MultiwayQuickXsort would be able to sort all but one segment using X and recurse on only

one subproblem. Here, determining the expected subproblem sizes becomes a challenge, in

particular for α < 1; we leave this for future work.

We also conﬁned ourselves to the expected number of comparisons here, but more details

about the distribution of costs are possible to obtain. The variance follows a similar recurrence

as the one studied in this paper and a distributional recurrence for the costs can be given. The

discontinuities in the subproblem sizes add a new facet to these analyses.

Finally, it is a typical phenomenon that constant-factor optimal sorting methods exhibit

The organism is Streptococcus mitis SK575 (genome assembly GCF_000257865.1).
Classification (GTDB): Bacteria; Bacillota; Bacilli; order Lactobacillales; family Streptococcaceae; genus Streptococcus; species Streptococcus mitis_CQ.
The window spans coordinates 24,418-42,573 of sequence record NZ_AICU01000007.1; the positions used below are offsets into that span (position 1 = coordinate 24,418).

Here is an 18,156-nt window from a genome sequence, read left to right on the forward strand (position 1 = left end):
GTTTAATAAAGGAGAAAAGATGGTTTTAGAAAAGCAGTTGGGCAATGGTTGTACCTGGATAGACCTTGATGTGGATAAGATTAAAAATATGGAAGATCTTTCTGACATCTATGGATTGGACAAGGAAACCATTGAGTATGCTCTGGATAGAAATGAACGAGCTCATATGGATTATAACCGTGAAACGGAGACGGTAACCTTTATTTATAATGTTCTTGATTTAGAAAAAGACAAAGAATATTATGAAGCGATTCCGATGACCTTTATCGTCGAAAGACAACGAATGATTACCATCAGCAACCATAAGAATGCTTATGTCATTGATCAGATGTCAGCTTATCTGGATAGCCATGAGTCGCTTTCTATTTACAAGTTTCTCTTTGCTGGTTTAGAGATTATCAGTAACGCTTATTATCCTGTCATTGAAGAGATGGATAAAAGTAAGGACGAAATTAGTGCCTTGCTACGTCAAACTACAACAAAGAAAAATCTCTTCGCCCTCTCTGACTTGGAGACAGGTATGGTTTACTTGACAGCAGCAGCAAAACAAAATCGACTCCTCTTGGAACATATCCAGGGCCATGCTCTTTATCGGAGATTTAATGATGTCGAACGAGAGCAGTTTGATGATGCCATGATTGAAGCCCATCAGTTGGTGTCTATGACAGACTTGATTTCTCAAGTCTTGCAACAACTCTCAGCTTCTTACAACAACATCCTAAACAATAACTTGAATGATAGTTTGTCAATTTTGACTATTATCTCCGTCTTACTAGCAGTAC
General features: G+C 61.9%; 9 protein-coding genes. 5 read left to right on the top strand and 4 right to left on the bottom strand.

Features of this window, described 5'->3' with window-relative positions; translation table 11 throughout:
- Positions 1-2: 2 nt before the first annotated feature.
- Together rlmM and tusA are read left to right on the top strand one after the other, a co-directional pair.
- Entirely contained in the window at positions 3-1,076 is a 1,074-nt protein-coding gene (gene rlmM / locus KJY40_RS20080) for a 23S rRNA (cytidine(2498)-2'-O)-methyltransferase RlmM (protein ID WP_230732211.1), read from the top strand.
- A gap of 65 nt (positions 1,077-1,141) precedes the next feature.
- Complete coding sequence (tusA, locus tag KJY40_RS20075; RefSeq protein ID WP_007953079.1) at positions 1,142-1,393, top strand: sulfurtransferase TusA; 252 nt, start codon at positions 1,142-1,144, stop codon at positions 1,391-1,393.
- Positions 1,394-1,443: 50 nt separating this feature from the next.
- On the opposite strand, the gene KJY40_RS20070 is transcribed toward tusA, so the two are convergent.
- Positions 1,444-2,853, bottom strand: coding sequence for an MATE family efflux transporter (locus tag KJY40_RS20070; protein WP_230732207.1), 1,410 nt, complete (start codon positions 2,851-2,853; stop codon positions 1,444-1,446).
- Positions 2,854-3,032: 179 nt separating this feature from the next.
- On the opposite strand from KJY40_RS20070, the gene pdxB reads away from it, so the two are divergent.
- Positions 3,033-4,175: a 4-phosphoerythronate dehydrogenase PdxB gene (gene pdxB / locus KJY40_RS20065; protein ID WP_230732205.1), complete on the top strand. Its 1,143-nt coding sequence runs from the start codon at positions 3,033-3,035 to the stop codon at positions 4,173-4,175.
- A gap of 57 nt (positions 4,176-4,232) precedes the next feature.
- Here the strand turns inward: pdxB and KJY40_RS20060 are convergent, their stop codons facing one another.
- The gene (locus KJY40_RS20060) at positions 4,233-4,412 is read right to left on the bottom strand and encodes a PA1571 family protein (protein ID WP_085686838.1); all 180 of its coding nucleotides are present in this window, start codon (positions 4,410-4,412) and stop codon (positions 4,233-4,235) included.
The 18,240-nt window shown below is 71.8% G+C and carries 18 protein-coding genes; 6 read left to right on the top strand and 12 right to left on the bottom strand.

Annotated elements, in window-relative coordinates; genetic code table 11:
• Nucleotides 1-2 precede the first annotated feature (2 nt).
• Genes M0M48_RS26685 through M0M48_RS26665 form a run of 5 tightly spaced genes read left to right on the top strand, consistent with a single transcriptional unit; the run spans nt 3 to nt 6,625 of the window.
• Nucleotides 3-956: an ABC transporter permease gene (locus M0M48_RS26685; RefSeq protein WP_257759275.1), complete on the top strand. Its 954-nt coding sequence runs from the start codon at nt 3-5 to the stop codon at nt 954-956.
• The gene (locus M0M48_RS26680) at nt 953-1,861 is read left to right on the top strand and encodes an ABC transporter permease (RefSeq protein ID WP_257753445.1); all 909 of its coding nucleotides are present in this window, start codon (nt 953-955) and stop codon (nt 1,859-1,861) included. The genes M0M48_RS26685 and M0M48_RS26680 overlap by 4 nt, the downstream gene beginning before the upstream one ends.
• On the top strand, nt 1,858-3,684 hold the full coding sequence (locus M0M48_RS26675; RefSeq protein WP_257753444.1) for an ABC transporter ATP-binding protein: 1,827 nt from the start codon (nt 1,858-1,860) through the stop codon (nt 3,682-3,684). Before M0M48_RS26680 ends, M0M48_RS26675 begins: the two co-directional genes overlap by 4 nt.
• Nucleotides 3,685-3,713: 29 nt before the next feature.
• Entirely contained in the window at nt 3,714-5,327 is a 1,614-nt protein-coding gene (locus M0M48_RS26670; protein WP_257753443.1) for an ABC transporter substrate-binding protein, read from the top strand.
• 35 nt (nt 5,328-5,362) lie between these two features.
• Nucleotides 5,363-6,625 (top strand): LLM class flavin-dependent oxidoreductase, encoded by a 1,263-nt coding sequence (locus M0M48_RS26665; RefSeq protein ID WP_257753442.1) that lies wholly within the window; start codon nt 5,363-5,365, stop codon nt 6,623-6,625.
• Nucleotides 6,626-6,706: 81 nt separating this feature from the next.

periodic linear terms. QuickXsort inherits these ﬂuctuations but smooths them through the

random subproblem sizes. Explicitly accounting for these eﬀects is another interesting challenge

for future work.

Acknowledgements.

I would like to thank three anonymous referees for many helpful com-

ments, references and suggestions that helped improve the presentation of this paper.

A. Notation 15

A. Notation

A.1. Generic Mathematics

N,N0,Z,R. . . . . . . . . natural numbers N={1,2,3, . . .},N0=N∪ {0}, integers

Z={. . . , −2,−1,0,1,2, . . .}, real numbers R.

R>1,N≥3etc. . . . . . . . restricted sets Xpred ={x∈X:xfulﬁlls pred}.

0.3. . . . . . . . . . . . . . . . .repeating decimal; 0.3=0.333 . . . =1

3;

numerals under the line form the repeated part of the decimal number.

ln(n),lg(n). . . . . . . . . . natural and binary logarithm; ln(n) = loge(n),lg(n) = log2(n).